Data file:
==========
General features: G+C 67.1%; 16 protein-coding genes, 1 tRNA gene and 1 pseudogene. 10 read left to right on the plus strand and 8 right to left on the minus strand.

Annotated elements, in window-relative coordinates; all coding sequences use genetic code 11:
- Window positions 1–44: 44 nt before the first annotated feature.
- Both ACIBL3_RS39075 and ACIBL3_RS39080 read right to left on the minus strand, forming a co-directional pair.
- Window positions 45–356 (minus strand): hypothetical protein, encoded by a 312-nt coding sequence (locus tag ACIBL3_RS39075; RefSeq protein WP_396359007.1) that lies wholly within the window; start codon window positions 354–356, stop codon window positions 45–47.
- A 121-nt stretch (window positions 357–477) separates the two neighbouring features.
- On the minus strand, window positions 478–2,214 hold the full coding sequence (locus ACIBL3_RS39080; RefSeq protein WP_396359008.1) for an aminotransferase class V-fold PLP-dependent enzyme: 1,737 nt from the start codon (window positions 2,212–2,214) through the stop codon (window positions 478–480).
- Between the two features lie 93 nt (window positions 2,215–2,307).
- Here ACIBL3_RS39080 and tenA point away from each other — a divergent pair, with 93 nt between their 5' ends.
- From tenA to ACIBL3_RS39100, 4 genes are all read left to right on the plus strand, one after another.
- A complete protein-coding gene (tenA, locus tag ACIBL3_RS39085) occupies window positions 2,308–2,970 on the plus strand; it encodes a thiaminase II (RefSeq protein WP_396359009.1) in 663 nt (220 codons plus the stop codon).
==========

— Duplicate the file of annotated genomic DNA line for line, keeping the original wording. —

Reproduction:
General features: G+C 67.1%; 16 protein-coding genes, 1 tRNA gene and 1 pseudogene. 10 read left to right on the plus strand and 8 right to left on the minus strand.

Annotated elements, in window-relative coordinates; all coding sequences use genetic code 11:
- Window positions 1–44: 44 nt before the first annotated feature.
- Both ACIBL3_RS39075 and ACIBL3_RS39080 read right to left on the minus strand, forming a co-directional pair.
- Window positions 45–356 (minus strand): hypothetical protein, encoded by a 312-nt coding sequence (locus tag ACIBL3_RS39075; RefSeq protein WP_396359007.1) that lies wholly within the window; start codon window positions 354–356, stop codon window positions 45–47.
- A 121-nt stretch (window positions 357–477) separates the two neighbouring features.
- On the minus strand, window positions 478–2,214 hold the full coding sequence (locus ACIBL3_RS39080; RefSeq protein WP_396359008.1) for an aminotransferase class V-fold PLP-dependent enzyme: 1,737 nt from the start codon (window positions 2,212–2,214) through the stop codon (window positions 478–480).
- Between the two features lie 93 nt (window positions 2,215–2,307).
- Here ACIBL3_RS39080 and tenA point away from each other — a divergent pair, with 93 nt between their 5' ends.
- From tenA to ACIBL3_RS39100, 4 genes are all read left to right on the plus strand, one after another.
- A complete protein-coding gene (tenA, locus tag ACIBL3_RS39085) occupies window positions 2,308–2,970 on the plus strand; it encodes a thiaminase II (RefSeq protein WP_396359009.1) in 663 nt (220 codons plus the stop codon).